As a large public university, UNC-Chapel Hill has many opportunities for students to get involved in research, but it is not every day that an undergraduate student has his own work published in a scientific journal. Alumnus Will Larsen ’18 was able to navigate undergraduate research with a scientist in the Galapagos during his time at Carolina, after stumbling upon UNC Center for Galapagos Studies. The opportunities he was afforded in the Galapagos allowed him to explore his passions for science and the outdoors.
Now, three years into the Masters of Earth, Environmental and Planetary Sciences program at Rice University, he has officially published a paper on his research in the Galapagos Islands.
Larsen’s path to becoming a published author started long before Carolina.
He grew up camping, backpacking, kayaking, climbing, and hiking at his home in Charlotte, North Carolina. For him, working in science is a dream job. “You can spend a month in the field bushwhacking through the thick rainforest and then the next year analyzing samples in the lab. As an outdoors enthusiast I am at home outdoors, and as a chemistry enthusiast I am at home in the lab,” said Larsen.
While at Carolina, Larsen worked part-time at the outdoor center, now known as Carolina Adventures. “Being able to share a deeper understanding of the natural world can help someone else appreciate nature. Leading group trips was an outlet for me to combine my two passions,” he said.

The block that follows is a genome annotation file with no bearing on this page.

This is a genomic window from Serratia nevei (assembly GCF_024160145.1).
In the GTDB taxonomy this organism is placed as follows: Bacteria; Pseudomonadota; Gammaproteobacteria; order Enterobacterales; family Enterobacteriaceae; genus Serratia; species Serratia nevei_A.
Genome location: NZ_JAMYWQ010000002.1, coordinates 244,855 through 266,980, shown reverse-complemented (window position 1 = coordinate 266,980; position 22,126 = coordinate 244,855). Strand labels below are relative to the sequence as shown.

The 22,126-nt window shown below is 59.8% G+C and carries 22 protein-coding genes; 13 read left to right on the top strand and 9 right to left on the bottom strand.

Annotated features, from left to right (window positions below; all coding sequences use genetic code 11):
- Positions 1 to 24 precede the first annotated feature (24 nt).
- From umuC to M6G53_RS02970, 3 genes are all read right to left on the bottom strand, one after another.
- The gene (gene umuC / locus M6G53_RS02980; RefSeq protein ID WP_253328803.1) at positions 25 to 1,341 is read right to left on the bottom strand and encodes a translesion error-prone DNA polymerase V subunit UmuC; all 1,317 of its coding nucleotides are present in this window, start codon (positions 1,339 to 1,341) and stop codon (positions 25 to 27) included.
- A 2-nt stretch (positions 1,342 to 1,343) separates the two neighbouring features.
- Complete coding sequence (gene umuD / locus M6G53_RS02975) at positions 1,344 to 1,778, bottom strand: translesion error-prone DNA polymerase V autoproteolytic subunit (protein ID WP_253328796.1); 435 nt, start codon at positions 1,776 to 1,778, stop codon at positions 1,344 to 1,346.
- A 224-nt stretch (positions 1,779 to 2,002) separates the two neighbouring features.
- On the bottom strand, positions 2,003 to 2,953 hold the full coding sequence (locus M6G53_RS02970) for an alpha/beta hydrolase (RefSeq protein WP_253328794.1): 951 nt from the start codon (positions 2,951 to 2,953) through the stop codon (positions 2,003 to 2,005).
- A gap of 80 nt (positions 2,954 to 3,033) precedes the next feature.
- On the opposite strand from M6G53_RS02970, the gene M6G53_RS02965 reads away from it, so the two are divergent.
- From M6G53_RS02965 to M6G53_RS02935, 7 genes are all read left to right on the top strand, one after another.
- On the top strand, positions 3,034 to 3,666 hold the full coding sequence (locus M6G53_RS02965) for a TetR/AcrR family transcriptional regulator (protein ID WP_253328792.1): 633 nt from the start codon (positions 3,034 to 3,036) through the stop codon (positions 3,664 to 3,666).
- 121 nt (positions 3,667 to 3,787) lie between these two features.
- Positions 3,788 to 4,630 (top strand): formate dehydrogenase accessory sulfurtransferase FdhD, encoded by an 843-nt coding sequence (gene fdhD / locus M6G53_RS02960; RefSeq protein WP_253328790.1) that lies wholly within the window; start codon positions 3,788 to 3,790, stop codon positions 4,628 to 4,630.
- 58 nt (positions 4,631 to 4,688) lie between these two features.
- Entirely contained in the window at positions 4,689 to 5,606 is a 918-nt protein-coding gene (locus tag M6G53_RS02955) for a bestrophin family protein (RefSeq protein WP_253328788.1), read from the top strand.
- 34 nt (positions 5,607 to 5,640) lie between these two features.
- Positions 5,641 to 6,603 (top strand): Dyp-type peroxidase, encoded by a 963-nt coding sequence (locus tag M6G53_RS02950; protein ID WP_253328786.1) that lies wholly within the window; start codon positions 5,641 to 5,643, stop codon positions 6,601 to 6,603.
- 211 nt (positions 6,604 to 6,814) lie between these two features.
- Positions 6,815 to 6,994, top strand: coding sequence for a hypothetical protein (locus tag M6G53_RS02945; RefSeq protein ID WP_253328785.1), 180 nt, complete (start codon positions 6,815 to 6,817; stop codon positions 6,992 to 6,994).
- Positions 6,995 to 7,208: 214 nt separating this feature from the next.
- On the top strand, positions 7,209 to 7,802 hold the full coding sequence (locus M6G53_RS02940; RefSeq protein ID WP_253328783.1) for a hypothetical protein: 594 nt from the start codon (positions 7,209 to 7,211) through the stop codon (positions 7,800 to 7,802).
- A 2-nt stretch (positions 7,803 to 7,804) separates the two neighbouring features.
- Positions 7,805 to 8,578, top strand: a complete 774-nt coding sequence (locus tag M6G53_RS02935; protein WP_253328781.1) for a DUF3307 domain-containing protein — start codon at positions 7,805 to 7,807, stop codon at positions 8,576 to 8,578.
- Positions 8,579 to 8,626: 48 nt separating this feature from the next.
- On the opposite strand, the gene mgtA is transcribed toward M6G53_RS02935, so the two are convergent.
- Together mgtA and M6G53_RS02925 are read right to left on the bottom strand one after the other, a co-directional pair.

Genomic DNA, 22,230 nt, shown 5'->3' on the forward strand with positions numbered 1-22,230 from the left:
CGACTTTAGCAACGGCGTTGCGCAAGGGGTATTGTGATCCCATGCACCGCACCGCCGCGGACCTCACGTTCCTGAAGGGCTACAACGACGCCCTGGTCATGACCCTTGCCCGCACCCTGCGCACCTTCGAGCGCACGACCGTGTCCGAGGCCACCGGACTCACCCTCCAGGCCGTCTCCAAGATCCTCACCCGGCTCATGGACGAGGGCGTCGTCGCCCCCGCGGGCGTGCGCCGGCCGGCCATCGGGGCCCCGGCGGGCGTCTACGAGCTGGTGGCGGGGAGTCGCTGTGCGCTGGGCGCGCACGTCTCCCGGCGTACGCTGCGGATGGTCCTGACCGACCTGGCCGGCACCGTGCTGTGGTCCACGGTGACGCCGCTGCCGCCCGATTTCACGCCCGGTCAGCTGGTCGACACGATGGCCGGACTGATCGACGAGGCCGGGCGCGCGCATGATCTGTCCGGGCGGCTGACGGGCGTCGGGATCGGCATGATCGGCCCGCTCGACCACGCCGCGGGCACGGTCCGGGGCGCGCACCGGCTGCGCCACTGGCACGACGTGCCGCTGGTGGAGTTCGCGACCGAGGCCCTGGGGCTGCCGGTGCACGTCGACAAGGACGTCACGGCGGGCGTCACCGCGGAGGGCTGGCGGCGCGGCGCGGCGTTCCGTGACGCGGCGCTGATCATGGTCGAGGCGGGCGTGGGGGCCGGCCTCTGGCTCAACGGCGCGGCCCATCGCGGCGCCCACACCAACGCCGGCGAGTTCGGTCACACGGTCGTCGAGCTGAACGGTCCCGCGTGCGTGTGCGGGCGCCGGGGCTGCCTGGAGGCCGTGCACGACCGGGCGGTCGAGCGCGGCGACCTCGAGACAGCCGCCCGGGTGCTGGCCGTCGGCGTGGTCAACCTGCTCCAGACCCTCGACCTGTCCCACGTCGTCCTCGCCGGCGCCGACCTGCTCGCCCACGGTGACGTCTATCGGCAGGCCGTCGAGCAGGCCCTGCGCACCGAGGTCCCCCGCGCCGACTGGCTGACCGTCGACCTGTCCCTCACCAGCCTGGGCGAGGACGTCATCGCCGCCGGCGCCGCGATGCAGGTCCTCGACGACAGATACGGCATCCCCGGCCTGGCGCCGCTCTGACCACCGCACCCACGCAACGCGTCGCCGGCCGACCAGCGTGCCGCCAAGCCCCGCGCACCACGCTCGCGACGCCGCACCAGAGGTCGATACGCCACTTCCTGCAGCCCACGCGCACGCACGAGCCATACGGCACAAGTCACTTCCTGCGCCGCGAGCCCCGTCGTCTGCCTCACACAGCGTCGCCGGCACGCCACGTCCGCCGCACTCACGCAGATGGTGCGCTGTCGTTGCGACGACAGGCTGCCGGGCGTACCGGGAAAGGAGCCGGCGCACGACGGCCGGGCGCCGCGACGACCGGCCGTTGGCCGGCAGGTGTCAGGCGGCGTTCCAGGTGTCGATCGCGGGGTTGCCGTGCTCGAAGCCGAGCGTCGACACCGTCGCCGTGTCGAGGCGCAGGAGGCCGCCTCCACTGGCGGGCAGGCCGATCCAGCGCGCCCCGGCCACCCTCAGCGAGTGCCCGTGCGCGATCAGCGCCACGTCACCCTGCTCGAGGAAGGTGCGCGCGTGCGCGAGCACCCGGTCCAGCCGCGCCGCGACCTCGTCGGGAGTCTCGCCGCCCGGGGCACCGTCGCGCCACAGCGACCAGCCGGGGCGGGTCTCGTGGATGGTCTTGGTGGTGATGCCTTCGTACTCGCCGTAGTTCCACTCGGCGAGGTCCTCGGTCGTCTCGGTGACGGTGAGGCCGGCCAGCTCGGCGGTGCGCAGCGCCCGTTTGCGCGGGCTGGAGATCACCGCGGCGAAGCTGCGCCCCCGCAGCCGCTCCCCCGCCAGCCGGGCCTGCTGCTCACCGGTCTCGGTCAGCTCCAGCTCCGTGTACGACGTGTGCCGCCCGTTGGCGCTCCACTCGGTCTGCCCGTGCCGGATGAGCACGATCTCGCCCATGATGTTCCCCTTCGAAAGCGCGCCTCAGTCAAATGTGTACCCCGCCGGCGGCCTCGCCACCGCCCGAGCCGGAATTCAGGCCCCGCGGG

To supplement his time at Carolina Adventures, he worked in the lab of ecologist Allen Hurlbert. That summer, Larsen secured an NSF research grant through Hurlbert and volunteered in the lab full time conducting caterpillar surveys around Chapel Hill and coding a database of population data from all sorts of different papers. He practiced his coding, a skill he recommends to any young scientist. “Coding is like learning a new language. It is going to be terrible until it is not,” said Larsen.
Larsen started his college journey in the biology department. “I realized that chemistry is the coolest part of biology,” he said.
He then switched gears one more time when he decided to major in geology, volunteering in geologist Drew Coleman’s radiogenic isotope lab.
After gaining some experience, Larsen applied for an undergraduate research fellowship in the Geology department and decided to apply to go to the Galapagos to take data samples. He contacted Diego Riveros-Iregui from the Department of Geography.
“I asked him if I could just…follow him around,” Larsen said.
To Larsen’s surprise, Riveros-Iregui agreed. “Will Larsen first contacted me in the spring of 2017 and expressed interest in traveling to Galapagos to conduct a field experiment. When he reached out to me, he had already designed the experiment and found the funding to travel, which struck me as quite a mature approach in such a young student. I was further impressed by his clear understanding of geological processes and interactions between water and rock,” said Riveros-Iregui.
Larsen described his work in the Galapagos as the most impactful experience in his scientific career. “